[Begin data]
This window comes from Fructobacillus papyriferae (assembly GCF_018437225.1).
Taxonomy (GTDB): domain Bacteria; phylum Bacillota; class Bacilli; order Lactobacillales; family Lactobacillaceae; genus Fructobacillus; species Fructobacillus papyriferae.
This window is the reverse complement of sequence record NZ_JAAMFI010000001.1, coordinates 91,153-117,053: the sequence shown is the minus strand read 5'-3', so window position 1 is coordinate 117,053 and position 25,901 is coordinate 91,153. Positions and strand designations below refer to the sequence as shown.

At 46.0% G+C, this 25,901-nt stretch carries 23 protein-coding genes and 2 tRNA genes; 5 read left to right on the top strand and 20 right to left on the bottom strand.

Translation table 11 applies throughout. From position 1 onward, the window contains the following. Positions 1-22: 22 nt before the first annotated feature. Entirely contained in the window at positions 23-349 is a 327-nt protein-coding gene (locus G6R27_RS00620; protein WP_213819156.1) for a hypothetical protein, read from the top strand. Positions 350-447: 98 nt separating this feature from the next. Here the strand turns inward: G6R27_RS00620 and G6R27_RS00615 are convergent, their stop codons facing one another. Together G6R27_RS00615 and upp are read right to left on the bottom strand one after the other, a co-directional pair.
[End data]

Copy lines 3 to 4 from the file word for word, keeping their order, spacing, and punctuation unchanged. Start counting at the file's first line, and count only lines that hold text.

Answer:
This window is the reverse complement of sequence record NZ_JAAMFI010000001.1, coordinates 91,153-117,053: the sequence shown is the minus strand read 5'-3', so window position 1 is coordinate 117,053 and position 25,901 is coordinate 91,153. Positions and strand designations below refer to the sequence as shown.

At 46.0% G+C, this 25,901-nt stretch carries 23 protein-coding genes and 2 tRNA genes; 5 read left to right on the top strand and 20 right to left on the bottom strand.